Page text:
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RAM. Revista de Administração Mackenzie

On-line version ISSN 1678-6971

RAM, Rev. Adm. Mackenzie vol.19 no.spe São Paulo  2018  Epub Dec 06, 2018 








1Universidade Federal de Minas Gerais (UFMG), Belo Horizonte, MG, Brazil.

2Centro Federal de Educação Tecnológica de Minas Gerais (CEFET-MG), Belo Horizonte, MG, Brazil.

3Pontifícia Universidade Católica de Minas Gerais (PUC-MG), Belo Horizonte, MG, Brazil.



This study examines the identification processes that marked the life of a subject and their possible relations with the meaning of work as a drag queen.


This study stands out in its use of a theoretical psychoanalytic framework to analyze the life history of a professional drag queen, aiming to shed light on the senses of work from singular aspects of the worker. Research on this subject in the field of administration is usually conducted within a functionalist paradigm.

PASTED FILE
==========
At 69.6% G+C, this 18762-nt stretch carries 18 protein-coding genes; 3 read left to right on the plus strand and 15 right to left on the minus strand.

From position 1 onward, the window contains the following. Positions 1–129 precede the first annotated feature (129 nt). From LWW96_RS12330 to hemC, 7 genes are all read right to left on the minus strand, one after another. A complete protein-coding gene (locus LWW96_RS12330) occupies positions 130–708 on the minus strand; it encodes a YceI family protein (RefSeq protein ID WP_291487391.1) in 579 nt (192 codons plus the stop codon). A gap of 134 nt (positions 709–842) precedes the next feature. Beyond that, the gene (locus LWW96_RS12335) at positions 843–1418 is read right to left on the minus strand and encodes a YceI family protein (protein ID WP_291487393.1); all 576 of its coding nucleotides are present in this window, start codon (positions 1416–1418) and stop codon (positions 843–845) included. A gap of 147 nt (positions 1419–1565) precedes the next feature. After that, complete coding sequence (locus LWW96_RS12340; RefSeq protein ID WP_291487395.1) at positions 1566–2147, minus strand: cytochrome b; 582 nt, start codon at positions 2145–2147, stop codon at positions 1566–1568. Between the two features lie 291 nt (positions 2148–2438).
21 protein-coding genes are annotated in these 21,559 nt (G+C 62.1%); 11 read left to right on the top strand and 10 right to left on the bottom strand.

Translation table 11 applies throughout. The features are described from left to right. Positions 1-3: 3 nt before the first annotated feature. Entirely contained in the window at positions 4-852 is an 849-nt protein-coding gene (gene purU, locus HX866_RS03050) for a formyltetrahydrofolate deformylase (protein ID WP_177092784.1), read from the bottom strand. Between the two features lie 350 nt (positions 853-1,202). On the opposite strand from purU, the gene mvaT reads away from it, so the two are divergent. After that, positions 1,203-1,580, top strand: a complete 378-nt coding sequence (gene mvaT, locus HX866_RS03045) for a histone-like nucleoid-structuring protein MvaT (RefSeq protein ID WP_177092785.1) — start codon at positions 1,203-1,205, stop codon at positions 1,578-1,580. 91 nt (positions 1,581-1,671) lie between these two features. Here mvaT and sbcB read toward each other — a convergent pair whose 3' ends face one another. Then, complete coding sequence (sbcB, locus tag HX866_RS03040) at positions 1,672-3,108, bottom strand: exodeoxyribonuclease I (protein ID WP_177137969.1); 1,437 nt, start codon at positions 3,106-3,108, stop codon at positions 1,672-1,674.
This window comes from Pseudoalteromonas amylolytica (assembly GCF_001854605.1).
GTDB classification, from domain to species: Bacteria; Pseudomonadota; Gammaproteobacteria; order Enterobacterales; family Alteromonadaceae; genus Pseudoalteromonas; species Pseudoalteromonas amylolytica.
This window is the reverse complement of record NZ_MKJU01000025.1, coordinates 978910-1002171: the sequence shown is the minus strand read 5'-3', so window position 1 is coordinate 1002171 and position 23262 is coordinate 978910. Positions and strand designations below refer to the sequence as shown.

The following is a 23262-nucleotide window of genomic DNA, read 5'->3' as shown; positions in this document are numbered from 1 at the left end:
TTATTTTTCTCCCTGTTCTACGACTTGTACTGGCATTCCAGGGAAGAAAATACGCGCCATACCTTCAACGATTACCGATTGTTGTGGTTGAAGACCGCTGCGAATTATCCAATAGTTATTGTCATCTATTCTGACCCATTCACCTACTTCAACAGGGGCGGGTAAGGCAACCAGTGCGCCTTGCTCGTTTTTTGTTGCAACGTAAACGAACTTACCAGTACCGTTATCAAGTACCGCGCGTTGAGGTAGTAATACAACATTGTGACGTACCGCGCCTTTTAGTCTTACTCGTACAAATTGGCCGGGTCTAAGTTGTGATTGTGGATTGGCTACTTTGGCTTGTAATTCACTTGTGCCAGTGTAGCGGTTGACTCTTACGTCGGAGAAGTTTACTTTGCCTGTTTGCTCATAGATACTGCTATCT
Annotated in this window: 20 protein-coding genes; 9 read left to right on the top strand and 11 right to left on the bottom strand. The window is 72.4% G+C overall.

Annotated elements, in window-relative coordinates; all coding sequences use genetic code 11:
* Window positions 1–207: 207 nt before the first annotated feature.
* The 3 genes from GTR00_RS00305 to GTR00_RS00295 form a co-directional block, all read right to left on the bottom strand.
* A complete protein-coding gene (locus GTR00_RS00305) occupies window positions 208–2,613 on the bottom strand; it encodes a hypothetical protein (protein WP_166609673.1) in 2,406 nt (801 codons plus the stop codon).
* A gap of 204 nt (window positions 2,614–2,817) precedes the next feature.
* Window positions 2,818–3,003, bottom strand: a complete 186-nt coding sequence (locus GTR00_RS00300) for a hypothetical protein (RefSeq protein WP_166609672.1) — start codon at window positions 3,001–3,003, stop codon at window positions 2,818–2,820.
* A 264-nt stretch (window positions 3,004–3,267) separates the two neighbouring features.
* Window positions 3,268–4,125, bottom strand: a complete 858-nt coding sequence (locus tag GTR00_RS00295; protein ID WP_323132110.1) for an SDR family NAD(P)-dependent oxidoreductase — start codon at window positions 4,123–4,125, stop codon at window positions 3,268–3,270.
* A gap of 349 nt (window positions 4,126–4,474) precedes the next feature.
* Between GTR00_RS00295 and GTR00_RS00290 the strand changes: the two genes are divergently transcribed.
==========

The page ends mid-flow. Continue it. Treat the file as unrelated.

We examined the life story of a drag queen from Belo Horizonte, Minas Gerais. The choice to use “life story” as a data collection and analysis strategy allowed us to illuminate how the subject lives and articulates his story and the choice of work that allows an expression of his desire.


Some points combine the subject’s identity traits with his work as a drag artist; the look and clothes are elements that sustain a fantasy that has found a place in society. One of the elements that gives meaning to the work is the link of some singular identity traits with the social dimension of work and the affections that sustain a form of social recognition.